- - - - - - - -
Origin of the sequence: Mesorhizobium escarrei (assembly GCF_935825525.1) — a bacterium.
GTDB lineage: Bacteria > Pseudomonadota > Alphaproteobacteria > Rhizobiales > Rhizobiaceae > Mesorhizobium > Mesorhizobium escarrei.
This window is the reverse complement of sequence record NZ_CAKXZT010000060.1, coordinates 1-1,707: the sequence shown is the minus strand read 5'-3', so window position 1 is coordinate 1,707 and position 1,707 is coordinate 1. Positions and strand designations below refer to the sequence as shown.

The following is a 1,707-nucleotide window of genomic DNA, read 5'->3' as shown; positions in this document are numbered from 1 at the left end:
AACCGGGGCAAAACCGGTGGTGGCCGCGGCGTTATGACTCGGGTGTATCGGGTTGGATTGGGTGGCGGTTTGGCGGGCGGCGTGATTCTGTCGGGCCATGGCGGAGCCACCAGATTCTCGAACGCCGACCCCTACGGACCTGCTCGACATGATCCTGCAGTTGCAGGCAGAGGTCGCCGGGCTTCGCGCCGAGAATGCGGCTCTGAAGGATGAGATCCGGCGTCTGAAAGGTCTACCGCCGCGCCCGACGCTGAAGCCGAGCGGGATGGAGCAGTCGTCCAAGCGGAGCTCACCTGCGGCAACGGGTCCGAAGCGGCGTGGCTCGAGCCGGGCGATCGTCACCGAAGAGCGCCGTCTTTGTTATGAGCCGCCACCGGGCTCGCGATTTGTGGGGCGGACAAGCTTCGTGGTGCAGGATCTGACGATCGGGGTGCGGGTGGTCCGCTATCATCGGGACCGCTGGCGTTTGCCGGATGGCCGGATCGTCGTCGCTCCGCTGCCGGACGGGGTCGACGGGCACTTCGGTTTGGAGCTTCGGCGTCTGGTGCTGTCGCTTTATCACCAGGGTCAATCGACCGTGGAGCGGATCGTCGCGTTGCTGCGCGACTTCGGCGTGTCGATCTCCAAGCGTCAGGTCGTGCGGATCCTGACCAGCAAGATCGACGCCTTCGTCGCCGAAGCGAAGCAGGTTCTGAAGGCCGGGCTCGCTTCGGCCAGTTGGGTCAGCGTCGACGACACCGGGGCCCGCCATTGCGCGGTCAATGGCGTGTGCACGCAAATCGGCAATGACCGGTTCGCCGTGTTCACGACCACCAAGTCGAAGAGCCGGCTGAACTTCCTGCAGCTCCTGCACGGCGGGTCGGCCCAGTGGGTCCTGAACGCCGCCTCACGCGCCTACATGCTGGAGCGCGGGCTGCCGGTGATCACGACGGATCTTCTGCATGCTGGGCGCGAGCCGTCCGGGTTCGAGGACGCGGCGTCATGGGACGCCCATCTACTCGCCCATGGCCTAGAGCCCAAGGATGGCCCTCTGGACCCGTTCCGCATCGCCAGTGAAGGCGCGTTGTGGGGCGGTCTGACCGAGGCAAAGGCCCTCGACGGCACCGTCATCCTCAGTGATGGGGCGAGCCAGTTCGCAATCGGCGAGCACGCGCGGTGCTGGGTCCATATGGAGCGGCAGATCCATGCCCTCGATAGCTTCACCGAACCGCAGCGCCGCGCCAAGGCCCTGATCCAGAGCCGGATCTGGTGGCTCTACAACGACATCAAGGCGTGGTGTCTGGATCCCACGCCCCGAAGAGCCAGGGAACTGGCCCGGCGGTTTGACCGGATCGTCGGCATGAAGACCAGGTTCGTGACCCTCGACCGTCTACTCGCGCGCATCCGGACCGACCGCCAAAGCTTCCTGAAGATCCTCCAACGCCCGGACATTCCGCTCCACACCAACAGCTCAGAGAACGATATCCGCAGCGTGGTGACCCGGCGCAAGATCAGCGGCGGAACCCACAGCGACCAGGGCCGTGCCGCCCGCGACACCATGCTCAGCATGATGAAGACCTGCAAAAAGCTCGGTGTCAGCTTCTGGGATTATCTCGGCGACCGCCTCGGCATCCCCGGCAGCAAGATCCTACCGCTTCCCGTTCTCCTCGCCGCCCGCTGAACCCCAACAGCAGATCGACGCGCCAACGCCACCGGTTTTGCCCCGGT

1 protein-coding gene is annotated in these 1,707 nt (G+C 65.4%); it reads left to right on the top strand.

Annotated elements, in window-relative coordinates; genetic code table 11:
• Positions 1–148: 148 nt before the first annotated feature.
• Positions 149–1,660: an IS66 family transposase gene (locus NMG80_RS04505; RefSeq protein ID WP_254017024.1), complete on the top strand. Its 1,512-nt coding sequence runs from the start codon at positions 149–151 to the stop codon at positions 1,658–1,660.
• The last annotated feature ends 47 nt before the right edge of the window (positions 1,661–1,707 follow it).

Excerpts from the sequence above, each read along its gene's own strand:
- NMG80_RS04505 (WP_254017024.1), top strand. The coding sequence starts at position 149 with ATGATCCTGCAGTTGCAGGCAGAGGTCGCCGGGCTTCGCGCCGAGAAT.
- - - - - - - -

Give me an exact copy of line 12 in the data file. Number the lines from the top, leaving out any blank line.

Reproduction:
- NMG80_RS04505 (WP_254017024.1), top strand. The coding sequence starts at position 149 with ATGATCCTGCAGTTGCAGGCAGAGGTCGCCGGGCTTCGCGCCGAGAAT.